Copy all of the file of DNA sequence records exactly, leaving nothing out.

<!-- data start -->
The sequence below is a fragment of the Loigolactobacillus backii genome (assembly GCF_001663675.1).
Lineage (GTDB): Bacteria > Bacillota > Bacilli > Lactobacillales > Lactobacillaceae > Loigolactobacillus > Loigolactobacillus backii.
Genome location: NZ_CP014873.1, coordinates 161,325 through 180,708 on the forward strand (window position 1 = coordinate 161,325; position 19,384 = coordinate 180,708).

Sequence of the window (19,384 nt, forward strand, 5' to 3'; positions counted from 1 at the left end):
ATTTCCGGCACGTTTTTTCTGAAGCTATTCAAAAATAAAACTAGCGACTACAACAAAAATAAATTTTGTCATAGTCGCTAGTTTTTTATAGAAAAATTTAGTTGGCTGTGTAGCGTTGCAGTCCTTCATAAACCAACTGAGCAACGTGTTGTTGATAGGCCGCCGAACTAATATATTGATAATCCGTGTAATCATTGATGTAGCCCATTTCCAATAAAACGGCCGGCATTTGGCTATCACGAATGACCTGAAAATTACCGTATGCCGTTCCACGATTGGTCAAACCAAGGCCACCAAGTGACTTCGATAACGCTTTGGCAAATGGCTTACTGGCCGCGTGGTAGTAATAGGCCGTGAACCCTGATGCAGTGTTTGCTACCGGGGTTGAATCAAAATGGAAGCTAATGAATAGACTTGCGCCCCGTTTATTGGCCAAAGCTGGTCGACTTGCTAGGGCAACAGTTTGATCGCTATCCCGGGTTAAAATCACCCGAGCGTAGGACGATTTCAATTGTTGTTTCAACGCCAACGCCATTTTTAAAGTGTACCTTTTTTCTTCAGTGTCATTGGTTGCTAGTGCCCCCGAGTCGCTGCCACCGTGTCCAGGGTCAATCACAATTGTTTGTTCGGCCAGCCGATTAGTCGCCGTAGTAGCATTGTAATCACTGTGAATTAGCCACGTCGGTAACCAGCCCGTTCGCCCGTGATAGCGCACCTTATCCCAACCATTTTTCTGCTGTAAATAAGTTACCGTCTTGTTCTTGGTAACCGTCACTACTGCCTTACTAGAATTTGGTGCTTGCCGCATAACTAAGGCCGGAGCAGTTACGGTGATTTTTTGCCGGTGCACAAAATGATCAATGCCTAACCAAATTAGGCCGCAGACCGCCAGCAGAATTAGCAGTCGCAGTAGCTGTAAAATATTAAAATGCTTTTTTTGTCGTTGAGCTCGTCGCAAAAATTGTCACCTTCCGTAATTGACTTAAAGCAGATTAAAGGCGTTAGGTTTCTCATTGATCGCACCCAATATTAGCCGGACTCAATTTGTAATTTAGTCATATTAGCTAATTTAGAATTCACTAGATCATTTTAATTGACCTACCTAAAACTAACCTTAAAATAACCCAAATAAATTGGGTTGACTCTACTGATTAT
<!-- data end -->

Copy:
The sequence below is a fragment of the Loigolactobacillus backii genome (assembly GCF_001663675.1).
Lineage (GTDB): Bacteria > Bacillota > Bacilli > Lactobacillales > Lactobacillaceae > Loigolactobacillus > Loigolactobacillus backii.
Genome location: NZ_CP014873.1, coordinates 161,325 through 180,708 on the forward strand (window position 1 = coordinate 161,325; position 19,384 = coordinate 180,708).

Sequence of the window (19,384 nt, forward strand, 5' to 3'; positions counted from 1 at the left end):
ATTTCCGGCACGTTTTTTCTGAAGCTATTCAAAAATAAAACTAGCGACTACAACAAAAATAAATTTTGTCATAGTCGCTAGTTTTTTATAGAAAAATTTAGTTGGCTGTGTAGCGTTGCAGTCCTTCATAAACCAACTGAGCAACGTGTTGTTGATAGGCCGCCGAACTAATATATTGATAATCCGTGTAATCATTGATGTAGCCCATTTCCAATAAAACGGCCGGCATTTGGCTATCACGAATGACCTGAAAATTACCGTATGCCGTTCCACGATTGGTCAAACCAAGGCCACCAAGTGACTTCGATAACGCTTTGGCAAATGGCTTACTGGCCGCGTGGTAGTAATAGGCCGTGAACCCTGATGCAGTGTTTGCTACCGGGGTTGAATCAAAATGGAAGCTAATGAATAGACTTGCGCCCCGTTTATTGGCCAAAGCTGGTCGACTTGCTAGGGCAACAGTTTGATCGCTATCCCGGGTTAAAATCACCCGAGCGTAGGACGATTTCAATTGTTGTTTCAACGCCAACGCCATTTTTAAAGTGTACCTTTTTTCTTCAGTGTCATTGGTTGCTAGTGCCCCCGAGTCGCTGCCACCGTGTCCAGGGTCAATCACAATTGTTTGTTCGGCCAGCCGATTAGTCGCCGTAGTAGCATTGTAATCACTGTGAATTAGCCACGTCGGTAACCAGCCCGTTCGCCCGTGATAGCGCACCTTATCCCAACCATTTTTCTGCTGTAAATAAGTTACCGTCTTGTTCTTGGTAACCGTCACTACTGCCTTACTAGAATTTGGTGCTTGCCGCATAACTAAGGCCGGAGCAGTTACGGTGATTTTTTGCCGGTGCACAAAATGATCAATGCCTAACCAAATTAGGCCGCAGACCGCCAGCAGAATTAGCAGTCGCAGTAGCTGTAAAATATTAAAATGCTTTTTTTGTCGTTGAGCTCGTCGCAAAAATTGTCACCTTCCGTAATTGACTTAAAGCAGATTAAAGGCGTTAGGTTTCTCATTGATCGCACCCAATATTAGCCGGACTCAATTTGTAATTTAGTCATATTAGCTAATTTAGAATTCACTAGATCATTTTAATTGACCTACCTAAAACTAACCTTAAAATAACCCAAATAAATTGGGTTGACTCTACTGATTAT